Ultra-luxury carmaker Porsche has trouble selling its traditional coupes. Sales of the iconic 911 dropped from 9,898 in 2015 to 8,901 last year. It also struggled with the sales of its full-sized sport utility vehicle, the Cayenne, the sales of which fell from 16,473 in 2015 to 15,383 last year. And its sedan, the Panamera, also lost sales, falling from 4,986 to 4,403.
It would have been a mediocre year for Porsche, but sales of its Macan crossover rose from 13,533 to 19,332. The newest member of Porsche’s line up is now its most successful.
For the full year, Porsche sales rose modestly from 51,756 to 54,280. The struggle to grow has to do with both competition and the general move away from sedans and coupes toward SUVs and crossovers. As the model lines of companies, which include BMW, Mercedes and Audi, add high-performance vehicles, Porsche’s sales get squeezed. And each of these manufacturers has a direct competitor to the Cayenne, 911 and Panamera.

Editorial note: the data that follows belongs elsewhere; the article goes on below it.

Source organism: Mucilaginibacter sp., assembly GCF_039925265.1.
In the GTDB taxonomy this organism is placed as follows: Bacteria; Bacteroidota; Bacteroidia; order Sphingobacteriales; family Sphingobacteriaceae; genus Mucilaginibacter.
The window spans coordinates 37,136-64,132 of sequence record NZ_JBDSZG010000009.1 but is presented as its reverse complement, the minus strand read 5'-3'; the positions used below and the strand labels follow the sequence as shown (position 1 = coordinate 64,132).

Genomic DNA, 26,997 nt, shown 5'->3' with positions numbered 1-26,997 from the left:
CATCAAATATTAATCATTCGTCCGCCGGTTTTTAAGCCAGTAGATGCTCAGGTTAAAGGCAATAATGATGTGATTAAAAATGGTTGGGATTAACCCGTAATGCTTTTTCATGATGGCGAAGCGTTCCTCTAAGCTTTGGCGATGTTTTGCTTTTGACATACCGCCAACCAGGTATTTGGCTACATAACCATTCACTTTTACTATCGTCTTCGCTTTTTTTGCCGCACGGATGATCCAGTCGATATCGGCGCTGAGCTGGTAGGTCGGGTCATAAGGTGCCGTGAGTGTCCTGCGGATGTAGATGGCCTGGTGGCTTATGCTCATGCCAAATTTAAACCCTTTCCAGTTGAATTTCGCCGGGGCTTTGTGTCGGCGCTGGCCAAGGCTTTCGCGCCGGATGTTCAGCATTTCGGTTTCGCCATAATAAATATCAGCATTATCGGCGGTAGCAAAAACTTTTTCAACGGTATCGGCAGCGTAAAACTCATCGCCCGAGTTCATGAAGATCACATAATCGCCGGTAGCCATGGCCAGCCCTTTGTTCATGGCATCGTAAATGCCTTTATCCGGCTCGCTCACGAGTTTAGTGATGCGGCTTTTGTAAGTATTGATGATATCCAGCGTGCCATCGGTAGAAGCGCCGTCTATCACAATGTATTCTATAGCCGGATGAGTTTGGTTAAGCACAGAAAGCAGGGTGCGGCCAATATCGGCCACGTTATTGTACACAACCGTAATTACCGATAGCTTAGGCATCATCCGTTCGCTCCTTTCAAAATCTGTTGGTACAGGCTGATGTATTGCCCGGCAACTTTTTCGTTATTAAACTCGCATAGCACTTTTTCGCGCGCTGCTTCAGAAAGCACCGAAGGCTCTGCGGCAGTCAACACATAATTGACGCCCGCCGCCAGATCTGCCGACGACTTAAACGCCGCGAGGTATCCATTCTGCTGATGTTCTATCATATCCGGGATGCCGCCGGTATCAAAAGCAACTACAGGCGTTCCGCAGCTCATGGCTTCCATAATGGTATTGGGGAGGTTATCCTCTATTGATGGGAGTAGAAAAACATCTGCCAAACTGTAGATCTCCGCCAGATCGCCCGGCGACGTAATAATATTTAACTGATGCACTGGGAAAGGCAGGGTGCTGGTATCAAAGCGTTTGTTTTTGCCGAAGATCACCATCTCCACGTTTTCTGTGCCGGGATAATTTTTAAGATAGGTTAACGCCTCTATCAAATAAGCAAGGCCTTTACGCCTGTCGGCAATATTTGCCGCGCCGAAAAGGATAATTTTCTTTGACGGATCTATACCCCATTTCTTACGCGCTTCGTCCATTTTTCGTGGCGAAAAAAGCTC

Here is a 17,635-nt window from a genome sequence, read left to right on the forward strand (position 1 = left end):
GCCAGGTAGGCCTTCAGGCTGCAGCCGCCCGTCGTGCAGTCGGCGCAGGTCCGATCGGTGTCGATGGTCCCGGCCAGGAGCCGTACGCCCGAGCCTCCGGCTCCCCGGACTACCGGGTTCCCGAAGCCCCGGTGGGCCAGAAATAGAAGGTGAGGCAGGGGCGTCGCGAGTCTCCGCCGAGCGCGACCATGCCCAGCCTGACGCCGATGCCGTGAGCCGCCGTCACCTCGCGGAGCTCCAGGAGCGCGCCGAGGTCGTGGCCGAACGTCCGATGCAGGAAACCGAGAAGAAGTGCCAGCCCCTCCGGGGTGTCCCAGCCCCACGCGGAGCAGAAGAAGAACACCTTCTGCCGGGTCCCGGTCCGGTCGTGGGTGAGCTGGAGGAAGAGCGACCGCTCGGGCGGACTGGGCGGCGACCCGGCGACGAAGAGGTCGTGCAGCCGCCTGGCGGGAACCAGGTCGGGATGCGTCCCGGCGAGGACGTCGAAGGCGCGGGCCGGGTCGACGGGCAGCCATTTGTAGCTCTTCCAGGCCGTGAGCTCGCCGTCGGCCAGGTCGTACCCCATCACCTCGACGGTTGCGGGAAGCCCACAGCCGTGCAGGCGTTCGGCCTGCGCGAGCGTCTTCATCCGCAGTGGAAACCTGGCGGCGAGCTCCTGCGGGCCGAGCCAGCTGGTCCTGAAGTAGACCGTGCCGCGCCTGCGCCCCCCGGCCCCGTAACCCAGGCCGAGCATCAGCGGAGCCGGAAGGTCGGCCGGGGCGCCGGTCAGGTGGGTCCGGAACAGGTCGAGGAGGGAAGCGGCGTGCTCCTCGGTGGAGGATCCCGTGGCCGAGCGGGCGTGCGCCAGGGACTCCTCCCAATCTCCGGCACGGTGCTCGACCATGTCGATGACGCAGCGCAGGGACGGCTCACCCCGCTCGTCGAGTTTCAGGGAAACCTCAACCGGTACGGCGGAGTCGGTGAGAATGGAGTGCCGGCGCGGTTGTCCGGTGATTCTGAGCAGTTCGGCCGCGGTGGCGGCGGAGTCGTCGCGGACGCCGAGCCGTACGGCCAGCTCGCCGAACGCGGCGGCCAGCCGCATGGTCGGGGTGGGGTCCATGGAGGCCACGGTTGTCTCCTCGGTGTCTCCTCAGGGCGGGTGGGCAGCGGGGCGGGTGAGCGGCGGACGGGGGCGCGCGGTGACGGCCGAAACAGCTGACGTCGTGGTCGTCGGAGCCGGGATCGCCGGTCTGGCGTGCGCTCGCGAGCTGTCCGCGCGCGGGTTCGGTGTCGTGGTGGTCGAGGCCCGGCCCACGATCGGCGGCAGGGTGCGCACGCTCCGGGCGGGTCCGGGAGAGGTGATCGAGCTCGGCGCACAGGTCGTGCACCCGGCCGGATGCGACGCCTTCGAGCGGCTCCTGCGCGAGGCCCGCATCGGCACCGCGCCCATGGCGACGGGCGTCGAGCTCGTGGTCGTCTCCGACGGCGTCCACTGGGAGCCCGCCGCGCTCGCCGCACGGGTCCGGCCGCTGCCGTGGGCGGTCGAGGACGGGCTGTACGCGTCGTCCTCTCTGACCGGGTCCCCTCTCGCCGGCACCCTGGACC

The Macan is not only a crossover, but one carrying a price that makes it available to a fairly wide segment of buyers. The base price for the Cayenne is $59.600. The Macan’s is $47,500. And the strategy of the Macan’s lineup of models follows that of all the other Porsche models. With the addition of larger engines, speed and luxury features, prices can nearly double.
The Macan is in the sweet spot of luxury cars, in both price and its crossover configuration. It is an odd model to save Porsche’s year, neither a true performance car nor a high-end SUV. But it worked.